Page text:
Without this, flowering is affected and growth gets stunted.
If left unchecked, red spots start appearing between the veins, turning brown, then black, then they die and fall off.
By the time you notice the veins on leaves reddening, it’s already been deficient for at least a month.
The other core nutrient outdoor geraniums need is nitrogen.
On most other plants, a nitrogen deficiency is often identified when there are yellowing leaves.
Because of the pigmentation differences on geranium leaves, when nitrogen levels are too low, the leaves on some cultivars turn red.
A cause of nitrogen deficiency is leaching from ground soil when there’s been heavy rainfall.
That’s not to say if you’re unlucky enough to experience a few days of heavy rain to go apply more fertilizer.
When you apply fertilizer to the soil, it takes time to convert nitrates to soluble nitrogen that the plant can consume.
One trick to speed up nitrogen uptake in pre-fertilized garden plants is to raise the ambient temperatures.
For each 10-degree Fahrenheit temperature rise, the speed of nitrate conversion doubles.
A thin layer of mulch over the topsoil speeds the process along.
It’s better to encourage existing fertilizers to convert the energy stored, than it is to risk over-fertilizing your plants, which can stress it just the same, causing the same red leaf issue.
Soil pH Imbalance
Soil acidity needs to be between 5.8 and 6.3 for geraniums.
Around 5.8 for zonal geraniums and above 6.0 for regal geraniums, ivy geraniums, and other geranium varieties.
The soil acidity is imperative because under 5.8, in most cases, will be too toxic. In geraniums, the most toxic nutrients are manganese and iron.
It is rare, but it is worth doing a soil pH test to make sure because as mentioned, anything stressing a geranium causes the leaves to turn red.
If you catch pH toxicity at the stress stage and correct it, the plant can get back to growing healthy.
If you don’t identify a pH imbalance early, the result will be brown spots on leaves, yellow edges, and stunted growth.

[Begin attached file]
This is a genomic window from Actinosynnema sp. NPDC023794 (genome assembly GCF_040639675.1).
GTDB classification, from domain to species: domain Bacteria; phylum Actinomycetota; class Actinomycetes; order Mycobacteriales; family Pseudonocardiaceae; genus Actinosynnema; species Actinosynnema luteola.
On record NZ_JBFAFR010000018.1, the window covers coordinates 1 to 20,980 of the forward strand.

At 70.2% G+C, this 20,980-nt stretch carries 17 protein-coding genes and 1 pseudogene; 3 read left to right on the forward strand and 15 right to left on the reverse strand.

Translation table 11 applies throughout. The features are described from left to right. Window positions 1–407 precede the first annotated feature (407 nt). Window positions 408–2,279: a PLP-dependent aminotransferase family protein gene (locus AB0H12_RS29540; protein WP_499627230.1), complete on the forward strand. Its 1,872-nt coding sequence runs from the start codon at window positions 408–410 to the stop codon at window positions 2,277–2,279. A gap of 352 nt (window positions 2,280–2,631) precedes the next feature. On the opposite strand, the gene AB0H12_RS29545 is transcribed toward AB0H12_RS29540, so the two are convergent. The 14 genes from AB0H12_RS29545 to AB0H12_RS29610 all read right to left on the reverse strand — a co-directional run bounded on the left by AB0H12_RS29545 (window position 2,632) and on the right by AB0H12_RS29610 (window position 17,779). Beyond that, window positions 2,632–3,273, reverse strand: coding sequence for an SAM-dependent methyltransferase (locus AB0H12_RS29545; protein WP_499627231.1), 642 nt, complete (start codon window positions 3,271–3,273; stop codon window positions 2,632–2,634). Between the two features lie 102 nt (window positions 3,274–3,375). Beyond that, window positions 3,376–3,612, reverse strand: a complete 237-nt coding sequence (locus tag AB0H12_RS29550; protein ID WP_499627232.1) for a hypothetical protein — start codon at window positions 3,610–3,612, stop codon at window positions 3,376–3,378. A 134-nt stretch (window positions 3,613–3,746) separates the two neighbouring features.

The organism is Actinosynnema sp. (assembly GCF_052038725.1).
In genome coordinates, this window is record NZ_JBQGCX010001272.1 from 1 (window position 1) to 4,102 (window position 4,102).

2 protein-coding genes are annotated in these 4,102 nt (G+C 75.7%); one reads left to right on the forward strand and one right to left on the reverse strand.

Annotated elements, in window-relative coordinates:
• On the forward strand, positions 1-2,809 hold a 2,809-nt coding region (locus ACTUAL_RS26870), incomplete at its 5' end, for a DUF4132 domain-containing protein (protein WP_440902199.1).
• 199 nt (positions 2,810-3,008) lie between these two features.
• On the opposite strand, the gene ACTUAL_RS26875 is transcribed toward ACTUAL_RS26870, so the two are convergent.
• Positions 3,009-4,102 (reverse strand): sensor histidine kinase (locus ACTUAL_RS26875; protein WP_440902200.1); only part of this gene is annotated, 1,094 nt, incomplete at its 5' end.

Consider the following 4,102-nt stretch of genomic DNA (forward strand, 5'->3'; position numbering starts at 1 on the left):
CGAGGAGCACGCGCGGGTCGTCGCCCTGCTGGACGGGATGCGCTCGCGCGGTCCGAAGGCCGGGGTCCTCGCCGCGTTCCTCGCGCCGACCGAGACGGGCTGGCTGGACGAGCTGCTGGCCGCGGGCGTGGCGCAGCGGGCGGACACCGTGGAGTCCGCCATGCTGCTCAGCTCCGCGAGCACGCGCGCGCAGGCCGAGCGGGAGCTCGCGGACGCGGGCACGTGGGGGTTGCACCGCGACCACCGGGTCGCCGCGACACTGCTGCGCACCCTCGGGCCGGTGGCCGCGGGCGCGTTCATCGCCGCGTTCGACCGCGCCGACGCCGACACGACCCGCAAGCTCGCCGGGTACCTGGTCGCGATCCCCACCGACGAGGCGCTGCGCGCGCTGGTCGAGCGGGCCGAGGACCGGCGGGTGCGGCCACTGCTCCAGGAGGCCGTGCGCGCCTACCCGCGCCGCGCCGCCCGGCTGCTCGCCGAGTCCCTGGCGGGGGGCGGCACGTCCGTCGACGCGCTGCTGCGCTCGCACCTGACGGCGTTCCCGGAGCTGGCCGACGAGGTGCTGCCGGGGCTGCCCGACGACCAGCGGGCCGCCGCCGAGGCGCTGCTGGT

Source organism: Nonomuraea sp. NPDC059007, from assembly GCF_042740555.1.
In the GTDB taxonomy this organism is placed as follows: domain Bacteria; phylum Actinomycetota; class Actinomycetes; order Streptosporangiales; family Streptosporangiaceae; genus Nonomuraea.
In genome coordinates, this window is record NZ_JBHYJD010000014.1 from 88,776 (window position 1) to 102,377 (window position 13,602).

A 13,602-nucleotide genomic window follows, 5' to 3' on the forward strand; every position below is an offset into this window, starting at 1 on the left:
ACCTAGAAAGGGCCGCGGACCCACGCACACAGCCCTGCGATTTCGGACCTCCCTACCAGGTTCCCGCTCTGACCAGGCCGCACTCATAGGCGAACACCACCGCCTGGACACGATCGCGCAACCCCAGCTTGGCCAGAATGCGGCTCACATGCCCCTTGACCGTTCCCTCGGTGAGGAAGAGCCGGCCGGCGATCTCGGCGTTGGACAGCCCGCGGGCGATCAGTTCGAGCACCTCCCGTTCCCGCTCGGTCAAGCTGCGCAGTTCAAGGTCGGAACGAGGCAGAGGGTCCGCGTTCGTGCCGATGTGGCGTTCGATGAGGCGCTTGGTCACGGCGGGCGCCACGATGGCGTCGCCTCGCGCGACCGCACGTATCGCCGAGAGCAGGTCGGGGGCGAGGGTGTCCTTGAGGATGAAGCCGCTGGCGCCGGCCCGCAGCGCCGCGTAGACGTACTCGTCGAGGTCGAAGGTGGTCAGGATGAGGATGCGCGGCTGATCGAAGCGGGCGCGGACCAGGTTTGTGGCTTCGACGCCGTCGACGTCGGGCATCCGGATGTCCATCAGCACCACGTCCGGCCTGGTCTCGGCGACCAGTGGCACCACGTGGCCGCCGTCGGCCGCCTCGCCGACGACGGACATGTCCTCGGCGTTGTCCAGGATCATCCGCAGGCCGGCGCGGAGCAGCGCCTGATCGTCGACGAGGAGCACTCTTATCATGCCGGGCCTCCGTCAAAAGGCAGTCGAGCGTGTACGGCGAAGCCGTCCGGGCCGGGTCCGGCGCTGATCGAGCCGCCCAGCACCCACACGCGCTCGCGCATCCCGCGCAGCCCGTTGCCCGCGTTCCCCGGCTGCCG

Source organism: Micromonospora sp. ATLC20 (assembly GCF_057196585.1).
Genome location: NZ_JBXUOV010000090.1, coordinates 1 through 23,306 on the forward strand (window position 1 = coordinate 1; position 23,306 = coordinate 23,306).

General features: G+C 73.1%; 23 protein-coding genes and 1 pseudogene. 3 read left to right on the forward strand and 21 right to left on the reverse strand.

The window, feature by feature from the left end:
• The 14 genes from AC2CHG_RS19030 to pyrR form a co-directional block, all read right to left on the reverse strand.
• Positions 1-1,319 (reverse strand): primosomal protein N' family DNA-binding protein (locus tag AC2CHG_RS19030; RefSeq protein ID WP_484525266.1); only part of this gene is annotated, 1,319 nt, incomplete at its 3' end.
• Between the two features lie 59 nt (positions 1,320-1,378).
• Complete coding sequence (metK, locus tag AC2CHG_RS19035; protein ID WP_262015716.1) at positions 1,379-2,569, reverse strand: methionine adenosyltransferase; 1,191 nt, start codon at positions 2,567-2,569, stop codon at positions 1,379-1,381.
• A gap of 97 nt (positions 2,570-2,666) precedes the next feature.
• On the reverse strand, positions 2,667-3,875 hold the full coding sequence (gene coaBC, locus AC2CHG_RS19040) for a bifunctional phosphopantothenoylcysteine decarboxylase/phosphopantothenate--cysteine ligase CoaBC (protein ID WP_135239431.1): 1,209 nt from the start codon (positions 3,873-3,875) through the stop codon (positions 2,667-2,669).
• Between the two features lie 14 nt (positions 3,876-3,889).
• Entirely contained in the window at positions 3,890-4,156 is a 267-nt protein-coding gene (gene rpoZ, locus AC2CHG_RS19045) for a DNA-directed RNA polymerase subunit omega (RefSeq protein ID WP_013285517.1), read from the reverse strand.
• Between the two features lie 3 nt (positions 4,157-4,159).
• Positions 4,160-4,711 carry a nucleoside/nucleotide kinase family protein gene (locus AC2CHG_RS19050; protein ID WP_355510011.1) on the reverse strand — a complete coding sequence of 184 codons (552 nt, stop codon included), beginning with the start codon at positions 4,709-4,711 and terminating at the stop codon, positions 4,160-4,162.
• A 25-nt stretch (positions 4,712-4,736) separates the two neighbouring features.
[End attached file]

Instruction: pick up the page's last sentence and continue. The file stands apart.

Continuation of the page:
A far cry from what can look like pretty red leaves that add color to your garden unexpectedly.
As pretty as red leaves are in the fall (or any time of the year for that matter) they aren’t a color you want to keep on the leaves of your geraniums.
Red blooms, yes. Red leaves, no!
Frequently Asked Questions Related to Red Leaves on Geraniums
Should all the red leaves on geraniums be removed?
Red leaves still provide some energy to the plant. Pinching them all off suddenly stresses the plant more. Gradually pinch off a few red leaves daily in early spring and it will fill out as the night temperatures begin to warm up. Regular pinching encourages bushier growth anyway.
Are the stems with red leaves healthy enough to use the cuttings?
Provided the red leaves are on the lower part of the stem, it’s only a sign of stress. The top few leaves should be green for growing new plants from cuttings. So long as the stem is green with no signs of browning, it should root successfully in soil or water.
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Daniel has been a plant enthusiast for over 20 years. He owns hundreds of houseplants and prepares for the chili growing seasons yearly with great anticipation. His favorite plants are plant species in the Araceae family, such as Monstera, Philodendron, and Anthurium. He also loves gardening and is growing hot peppers, tomatoes, and many more vegetables.